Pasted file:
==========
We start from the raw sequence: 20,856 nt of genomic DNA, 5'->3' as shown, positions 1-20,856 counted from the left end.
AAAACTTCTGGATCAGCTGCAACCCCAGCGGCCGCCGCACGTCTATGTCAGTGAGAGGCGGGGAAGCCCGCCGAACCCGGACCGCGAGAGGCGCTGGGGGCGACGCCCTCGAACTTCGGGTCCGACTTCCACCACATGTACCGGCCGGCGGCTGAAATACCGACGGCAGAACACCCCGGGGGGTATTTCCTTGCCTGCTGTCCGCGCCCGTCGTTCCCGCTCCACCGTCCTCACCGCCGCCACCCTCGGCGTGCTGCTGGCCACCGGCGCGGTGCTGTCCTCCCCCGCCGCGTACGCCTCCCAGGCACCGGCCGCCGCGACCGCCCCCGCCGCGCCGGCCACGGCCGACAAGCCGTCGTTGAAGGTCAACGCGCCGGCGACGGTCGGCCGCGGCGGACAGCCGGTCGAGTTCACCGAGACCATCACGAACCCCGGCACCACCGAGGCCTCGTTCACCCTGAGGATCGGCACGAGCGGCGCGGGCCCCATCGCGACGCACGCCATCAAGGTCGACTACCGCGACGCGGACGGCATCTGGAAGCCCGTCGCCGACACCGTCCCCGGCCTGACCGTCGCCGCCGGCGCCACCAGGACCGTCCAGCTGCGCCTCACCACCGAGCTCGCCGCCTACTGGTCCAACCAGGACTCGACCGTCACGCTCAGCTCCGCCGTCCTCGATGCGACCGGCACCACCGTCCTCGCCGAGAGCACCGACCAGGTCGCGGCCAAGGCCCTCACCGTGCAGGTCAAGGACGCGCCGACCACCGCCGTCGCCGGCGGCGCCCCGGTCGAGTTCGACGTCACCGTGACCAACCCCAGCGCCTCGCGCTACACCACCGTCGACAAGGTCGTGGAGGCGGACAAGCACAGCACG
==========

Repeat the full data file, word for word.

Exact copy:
We start from the raw sequence: 20,856 nt of genomic DNA, 5'->3' as shown, positions 1-20,856 counted from the left end.
AAAACTTCTGGATCAGCTGCAACCCCAGCGGCCGCCGCACGTCTATGTCAGTGAGAGGCGGGGAAGCCCGCCGAACCCGGACCGCGAGAGGCGCTGGGGGCGACGCCCTCGAACTTCGGGTCCGACTTCCACCACATGTACCGGCCGGCGGCTGAAATACCGACGGCAGAACACCCCGGGGGGTATTTCCTTGCCTGCTGTCCGCGCCCGTCGTTCCCGCTCCACCGTCCTCACCGCCGCCACCCTCGGCGTGCTGCTGGCCACCGGCGCGGTGCTGTCCTCCCCCGCCGCGTACGCCTCCCAGGCACCGGCCGCCGCGACCGCCCCCGCCGCGCCGGCCACGGCCGACAAGCCGTCGTTGAAGGTCAACGCGCCGGCGACGGTCGGCCGCGGCGGACAGCCGGTCGAGTTCACCGAGACCATCACGAACCCCGGCACCACCGAGGCCTCGTTCACCCTGAGGATCGGCACGAGCGGCGCGGGCCCCATCGCGACGCACGCCATCAAGGTCGACTACCGCGACGCGGACGGCATCTGGAAGCCCGTCGCCGACACCGTCCCCGGCCTGACCGTCGCCGCCGGCGCCACCAGGACCGTCCAGCTGCGCCTCACCACCGAGCTCGCCGCCTACTGGTCCAACCAGGACTCGACCGTCACGCTCAGCTCCGCCGTCCTCGATGCGACCGGCACCACCGTCCTCGCCGAGAGCACCGACCAGGTCGCGGCCAAGGCCCTCACCGTGCAGGTCAAGGACGCGCCGACCACCGCCGTCGCCGGCGGCGCCCCGGTCGAGTTCGACGTCACCGTGACCAACCCCAGCGCCTCGCGCTACACCACCGTCGACAAGGTCGTGGAGGCGGACAAGCACAGCACG